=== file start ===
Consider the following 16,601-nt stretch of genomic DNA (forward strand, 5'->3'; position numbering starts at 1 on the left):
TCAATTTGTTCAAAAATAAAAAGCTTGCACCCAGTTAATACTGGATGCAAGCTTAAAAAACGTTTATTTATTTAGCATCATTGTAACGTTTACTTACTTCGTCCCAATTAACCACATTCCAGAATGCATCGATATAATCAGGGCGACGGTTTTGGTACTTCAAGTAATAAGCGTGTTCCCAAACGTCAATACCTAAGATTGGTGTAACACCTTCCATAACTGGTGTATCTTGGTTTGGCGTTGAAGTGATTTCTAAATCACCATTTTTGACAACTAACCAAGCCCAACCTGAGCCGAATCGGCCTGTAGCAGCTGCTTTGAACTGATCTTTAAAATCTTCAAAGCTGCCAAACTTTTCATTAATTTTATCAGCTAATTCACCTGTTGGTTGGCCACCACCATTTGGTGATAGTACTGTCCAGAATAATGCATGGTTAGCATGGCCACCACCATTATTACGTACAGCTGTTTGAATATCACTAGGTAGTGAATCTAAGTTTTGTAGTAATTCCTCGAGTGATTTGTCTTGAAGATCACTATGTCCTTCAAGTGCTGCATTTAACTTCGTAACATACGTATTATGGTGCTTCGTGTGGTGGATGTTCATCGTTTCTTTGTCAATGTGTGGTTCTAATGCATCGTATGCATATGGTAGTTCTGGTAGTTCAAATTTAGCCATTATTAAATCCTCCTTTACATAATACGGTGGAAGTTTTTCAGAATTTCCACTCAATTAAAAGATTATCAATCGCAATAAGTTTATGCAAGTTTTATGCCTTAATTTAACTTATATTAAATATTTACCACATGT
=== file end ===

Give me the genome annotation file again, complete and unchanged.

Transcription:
Consider the following 16,601-nt stretch of genomic DNA (forward strand, 5'->3'; position numbering starts at 1 on the left):
TCAATTTGTTCAAAAATAAAAAGCTTGCACCCAGTTAATACTGGATGCAAGCTTAAAAAACGTTTATTTATTTAGCATCATTGTAACGTTTACTTACTTCGTCCCAATTAACCACATTCCAGAATGCATCGATATAATCAGGGCGACGGTTTTGGTACTTCAAGTAATAAGCGTGTTCCCAAACGTCAATACCTAAGATTGGTGTAACACCTTCCATAACTGGTGTATCTTGGTTTGGCGTTGAAGTGATTTCTAAATCACCATTTTTGACAACTAACCAAGCCCAACCTGAGCCGAATCGGCCTGTAGCAGCTGCTTTGAACTGATCTTTAAAATCTTCAAAGCTGCCAAACTTTTCATTAATTTTATCAGCTAATTCACCTGTTGGTTGGCCACCACCATTTGGTGATAGTACTGTCCAGAATAATGCATGGTTAGCATGGCCACCACCATTATTACGTACAGCTGTTTGAATATCACTAGGTAGTGAATCTAAGTTTTGTAGTAATTCCTCGAGTGATTTGTCTTGAAGATCACTATGTCCTTCAAGTGCTGCATTTAACTTCGTAACATACGTATTATGGTGCTTCGTGTGGTGGATGTTCATCGTTTCTTTGTCAATGTGTGGTTCTAATGCATCGTATGCATATGGTAGTTCTGGTAGTTCAAATTTAGCCATTATTAAATCCTCCTTTACATAATACGGTGGAAGTTTTTCAGAATTTCCACTCAATTAAAAGATTATCAATCGCAATAAGTTTATGCAAGTTTTATGCCTTAATTTAACTTATATTAAATATTTACCACATGT